Right from the start of this urban sustainability class we read an excerpt of a book projecting that within 100 years, we will reach the limit of human growth on this planet. This means that if we continue our trend of increasing population while depleting all our resources, there could be no future for children born within our lifetimes. We are responsible to change this, and yet society does not feel too strong of an urge to do so. I believe that the most critical challenge to overcome when it comes to sustainability is just awareness of the urgency of this issue and initiative to take the necessary steps to reverse this trend.
Recently, the Paris talks have ended in a worldwide agreement to reduce our carbon footprint. Countries have set goals for themselves to eventually become carbon neutral by the end of this century. This is a huge deal, considering that it is hard for nearly 200 countries agree on anything. The governments of the globe have recognized the need for change, and it is a step in the right direction to get the general public to follow suit. The government may be able to set strict quotas on reducing pollution, but without the participation of the people, efforts for becoming carbon neutral will never succeed.
In this graph to the left from the same book referenced above, researchers mapped out the relation of people’s concerns relative to space and time. It shows that most people are concerned with issues that have to do with their family over the next week. I admit that these are the bulk of my own worries day-to-day. There are very few people on the upper right corner of the graph who think more large scale, concerning themselves with issues of a global perspective, over more than their own lifetime. More people need to focus on the future of the planet, and how to secure a sustainable environment for generations to come. If this shift in perspective does not happen soon, we could doom our planet in less than 100 years.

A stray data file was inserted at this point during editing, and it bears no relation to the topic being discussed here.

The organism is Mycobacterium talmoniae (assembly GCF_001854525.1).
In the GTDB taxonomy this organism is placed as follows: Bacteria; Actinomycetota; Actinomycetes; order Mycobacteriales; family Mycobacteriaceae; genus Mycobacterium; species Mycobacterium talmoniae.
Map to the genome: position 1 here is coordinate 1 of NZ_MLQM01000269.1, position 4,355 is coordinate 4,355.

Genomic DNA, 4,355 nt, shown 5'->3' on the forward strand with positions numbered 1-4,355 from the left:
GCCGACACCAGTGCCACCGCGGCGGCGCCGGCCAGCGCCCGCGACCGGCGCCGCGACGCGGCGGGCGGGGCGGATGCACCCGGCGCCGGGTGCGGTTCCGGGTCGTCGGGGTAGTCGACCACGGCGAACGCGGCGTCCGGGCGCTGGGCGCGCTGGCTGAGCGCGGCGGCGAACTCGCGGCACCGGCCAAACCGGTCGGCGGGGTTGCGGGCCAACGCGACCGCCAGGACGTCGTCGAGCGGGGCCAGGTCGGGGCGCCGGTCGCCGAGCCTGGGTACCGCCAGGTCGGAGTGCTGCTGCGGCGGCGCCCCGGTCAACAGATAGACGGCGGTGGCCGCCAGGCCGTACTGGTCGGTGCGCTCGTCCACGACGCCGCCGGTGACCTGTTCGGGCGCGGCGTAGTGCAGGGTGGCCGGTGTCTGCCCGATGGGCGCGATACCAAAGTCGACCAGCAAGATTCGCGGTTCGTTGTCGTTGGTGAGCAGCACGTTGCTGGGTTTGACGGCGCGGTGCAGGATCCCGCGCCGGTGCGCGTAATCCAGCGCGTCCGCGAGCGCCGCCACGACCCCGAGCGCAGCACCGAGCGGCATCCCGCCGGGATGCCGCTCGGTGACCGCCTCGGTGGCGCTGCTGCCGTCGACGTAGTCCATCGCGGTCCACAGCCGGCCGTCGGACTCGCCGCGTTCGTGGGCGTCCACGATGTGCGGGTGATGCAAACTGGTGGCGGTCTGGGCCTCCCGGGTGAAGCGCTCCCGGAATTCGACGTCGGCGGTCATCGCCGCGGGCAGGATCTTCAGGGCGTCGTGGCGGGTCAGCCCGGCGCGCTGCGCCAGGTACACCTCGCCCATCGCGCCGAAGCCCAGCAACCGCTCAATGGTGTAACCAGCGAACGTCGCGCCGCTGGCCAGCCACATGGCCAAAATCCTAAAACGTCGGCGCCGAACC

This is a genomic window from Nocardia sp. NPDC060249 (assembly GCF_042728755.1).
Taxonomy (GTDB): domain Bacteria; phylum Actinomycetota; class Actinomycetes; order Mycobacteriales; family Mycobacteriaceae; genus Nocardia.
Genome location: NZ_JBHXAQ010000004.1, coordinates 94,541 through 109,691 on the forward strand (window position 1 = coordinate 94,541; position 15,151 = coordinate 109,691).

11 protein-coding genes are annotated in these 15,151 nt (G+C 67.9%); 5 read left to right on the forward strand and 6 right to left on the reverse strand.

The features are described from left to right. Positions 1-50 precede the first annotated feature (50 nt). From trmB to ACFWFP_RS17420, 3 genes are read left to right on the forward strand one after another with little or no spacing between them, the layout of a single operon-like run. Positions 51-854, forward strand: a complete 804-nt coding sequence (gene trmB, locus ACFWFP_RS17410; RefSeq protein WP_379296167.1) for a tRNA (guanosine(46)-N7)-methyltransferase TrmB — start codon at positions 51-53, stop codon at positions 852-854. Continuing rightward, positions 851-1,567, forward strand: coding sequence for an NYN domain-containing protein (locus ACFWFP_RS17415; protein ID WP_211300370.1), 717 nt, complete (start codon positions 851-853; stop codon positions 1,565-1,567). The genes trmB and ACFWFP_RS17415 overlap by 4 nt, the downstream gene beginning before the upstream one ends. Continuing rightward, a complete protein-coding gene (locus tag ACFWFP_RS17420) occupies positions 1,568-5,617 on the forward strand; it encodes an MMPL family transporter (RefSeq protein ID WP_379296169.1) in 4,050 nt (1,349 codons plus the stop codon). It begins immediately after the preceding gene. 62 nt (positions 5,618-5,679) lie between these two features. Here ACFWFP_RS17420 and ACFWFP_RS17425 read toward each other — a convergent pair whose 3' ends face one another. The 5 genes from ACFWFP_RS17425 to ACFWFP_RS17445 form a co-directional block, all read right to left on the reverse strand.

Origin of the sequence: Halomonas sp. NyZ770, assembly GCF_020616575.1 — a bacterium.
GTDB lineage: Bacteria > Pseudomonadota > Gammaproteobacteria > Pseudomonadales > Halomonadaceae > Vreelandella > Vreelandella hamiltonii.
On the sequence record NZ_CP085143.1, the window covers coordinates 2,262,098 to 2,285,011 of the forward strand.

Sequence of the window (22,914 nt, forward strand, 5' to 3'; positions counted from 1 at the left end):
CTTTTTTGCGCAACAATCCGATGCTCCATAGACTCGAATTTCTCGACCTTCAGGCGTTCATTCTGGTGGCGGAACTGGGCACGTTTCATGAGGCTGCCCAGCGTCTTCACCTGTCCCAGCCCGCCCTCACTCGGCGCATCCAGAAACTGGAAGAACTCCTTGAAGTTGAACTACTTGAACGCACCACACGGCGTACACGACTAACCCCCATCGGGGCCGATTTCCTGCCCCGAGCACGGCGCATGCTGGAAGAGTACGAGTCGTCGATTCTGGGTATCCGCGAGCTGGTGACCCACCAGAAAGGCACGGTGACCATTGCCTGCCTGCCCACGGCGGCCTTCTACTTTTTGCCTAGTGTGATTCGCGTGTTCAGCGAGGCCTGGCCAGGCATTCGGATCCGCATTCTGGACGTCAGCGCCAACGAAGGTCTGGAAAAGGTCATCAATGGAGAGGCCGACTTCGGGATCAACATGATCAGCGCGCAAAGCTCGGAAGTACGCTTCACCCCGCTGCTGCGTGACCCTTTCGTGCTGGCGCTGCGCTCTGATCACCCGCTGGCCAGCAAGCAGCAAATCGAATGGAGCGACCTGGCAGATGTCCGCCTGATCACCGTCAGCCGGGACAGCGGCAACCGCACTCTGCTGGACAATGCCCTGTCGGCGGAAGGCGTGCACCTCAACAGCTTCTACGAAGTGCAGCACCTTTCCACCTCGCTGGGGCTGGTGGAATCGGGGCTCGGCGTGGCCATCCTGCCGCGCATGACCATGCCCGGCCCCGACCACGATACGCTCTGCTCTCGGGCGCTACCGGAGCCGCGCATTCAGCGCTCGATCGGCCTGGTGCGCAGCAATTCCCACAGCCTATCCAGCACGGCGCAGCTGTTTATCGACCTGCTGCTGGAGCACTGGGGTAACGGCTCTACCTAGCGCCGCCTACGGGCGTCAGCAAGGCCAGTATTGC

Donella Meadows, Dennis L. Meadows, Jörgen Randers, and William W. Behrens III. “Perspectives, Problems, and Models” from The Limits to Growth. https://us130urbansustainability.files.wordpress.com/2016/01/3_perspectives-problems-and-models_meadows-et-al.pdf
Somanader, Tanya. “Follow Along: A Global Agreement to Act on Climate.” The White House. The White House, 14 Dec. 2015. Web. 29 Jan. 2016.